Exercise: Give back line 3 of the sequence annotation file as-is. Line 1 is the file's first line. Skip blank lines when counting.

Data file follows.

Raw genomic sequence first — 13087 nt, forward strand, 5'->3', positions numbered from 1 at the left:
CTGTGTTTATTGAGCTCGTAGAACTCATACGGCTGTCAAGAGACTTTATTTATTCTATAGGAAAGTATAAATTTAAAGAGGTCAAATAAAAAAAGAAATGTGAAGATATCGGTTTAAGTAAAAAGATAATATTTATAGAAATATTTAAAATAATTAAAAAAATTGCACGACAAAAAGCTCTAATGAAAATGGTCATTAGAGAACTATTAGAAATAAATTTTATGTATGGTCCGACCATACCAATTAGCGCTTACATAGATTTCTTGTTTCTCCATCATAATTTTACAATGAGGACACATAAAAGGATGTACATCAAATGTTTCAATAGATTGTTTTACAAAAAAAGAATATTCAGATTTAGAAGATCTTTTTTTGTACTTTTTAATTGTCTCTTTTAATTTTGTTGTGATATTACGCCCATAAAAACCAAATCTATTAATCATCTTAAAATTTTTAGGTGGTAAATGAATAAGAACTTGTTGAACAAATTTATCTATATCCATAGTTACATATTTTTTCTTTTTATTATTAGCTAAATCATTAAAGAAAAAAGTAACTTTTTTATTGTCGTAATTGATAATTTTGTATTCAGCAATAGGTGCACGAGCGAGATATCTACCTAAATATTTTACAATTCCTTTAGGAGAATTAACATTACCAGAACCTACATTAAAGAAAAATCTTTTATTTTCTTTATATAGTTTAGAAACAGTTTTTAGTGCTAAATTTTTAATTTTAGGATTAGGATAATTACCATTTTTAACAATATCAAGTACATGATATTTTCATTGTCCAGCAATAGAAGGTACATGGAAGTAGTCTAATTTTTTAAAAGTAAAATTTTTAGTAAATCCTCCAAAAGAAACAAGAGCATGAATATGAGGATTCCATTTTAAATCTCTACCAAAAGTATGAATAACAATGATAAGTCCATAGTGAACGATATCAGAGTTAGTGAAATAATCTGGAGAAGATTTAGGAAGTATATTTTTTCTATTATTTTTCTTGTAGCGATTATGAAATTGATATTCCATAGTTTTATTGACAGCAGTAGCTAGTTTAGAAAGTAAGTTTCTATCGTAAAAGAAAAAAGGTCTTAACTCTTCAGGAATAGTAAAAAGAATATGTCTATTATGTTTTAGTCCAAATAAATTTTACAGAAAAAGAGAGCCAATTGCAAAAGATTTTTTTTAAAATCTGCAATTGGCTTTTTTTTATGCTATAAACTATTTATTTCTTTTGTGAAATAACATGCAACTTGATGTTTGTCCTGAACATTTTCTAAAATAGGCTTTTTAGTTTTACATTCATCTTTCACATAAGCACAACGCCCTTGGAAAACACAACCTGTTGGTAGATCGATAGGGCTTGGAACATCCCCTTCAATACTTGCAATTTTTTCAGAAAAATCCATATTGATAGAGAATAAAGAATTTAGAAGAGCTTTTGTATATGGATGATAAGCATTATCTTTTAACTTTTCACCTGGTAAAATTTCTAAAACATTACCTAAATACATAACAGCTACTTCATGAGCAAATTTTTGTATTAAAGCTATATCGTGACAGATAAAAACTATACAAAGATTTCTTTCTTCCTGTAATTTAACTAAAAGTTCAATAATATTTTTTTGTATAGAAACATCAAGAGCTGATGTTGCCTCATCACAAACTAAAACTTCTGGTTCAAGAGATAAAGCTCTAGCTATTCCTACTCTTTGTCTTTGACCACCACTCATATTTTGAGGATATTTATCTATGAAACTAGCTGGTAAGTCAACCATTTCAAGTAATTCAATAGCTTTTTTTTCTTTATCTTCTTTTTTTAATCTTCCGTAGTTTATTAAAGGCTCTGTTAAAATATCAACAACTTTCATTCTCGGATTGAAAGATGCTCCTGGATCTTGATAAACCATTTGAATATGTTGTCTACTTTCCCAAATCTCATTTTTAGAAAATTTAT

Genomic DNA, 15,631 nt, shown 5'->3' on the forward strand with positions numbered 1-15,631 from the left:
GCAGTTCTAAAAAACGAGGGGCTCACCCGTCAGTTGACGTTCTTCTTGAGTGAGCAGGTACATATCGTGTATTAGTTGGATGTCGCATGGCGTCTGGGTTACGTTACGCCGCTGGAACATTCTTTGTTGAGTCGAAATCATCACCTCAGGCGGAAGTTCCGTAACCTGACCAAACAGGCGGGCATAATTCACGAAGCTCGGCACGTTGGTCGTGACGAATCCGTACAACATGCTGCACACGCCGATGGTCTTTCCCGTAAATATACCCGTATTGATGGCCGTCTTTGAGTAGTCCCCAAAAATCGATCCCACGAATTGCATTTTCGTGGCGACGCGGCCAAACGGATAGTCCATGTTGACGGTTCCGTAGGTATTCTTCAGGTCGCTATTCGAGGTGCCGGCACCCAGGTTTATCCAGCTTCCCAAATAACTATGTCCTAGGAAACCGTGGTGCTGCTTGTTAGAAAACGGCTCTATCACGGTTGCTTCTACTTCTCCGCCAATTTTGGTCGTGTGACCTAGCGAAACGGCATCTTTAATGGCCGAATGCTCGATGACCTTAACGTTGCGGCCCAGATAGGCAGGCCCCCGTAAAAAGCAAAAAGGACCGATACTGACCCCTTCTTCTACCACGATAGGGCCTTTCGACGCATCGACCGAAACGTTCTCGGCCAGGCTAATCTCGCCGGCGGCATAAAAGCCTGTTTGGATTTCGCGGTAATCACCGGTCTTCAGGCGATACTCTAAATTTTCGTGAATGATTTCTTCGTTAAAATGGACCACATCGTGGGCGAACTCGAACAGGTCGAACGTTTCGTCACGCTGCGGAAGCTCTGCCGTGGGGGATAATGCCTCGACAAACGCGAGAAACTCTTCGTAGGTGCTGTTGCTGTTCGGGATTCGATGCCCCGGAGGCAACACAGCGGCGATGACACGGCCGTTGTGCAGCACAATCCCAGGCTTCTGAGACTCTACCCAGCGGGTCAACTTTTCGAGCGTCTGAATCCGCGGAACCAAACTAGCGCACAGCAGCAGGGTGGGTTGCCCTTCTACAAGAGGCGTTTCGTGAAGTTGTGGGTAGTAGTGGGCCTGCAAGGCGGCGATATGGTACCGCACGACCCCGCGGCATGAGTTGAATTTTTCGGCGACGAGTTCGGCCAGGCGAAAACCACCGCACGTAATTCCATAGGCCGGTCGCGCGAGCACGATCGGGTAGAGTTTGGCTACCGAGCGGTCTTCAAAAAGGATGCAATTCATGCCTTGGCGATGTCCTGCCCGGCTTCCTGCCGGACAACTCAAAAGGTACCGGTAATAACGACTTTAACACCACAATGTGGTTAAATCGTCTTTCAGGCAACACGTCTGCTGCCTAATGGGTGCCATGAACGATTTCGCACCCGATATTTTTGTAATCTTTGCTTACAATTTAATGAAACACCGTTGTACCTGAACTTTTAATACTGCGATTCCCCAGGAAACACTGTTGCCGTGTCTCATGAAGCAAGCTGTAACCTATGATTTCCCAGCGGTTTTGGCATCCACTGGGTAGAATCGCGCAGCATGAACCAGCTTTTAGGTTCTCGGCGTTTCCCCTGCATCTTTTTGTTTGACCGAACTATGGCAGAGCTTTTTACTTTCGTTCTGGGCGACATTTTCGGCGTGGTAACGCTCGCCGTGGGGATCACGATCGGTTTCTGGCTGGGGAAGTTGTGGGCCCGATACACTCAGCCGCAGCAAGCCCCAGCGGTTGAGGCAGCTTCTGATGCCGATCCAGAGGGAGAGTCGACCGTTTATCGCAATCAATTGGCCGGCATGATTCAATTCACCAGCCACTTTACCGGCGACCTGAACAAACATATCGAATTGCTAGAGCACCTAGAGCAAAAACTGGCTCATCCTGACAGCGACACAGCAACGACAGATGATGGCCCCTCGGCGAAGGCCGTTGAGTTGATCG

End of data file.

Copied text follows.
Genomic DNA, 15,631 nt, shown 5'->3' on the forward strand with positions numbered 1-15,631 from the left: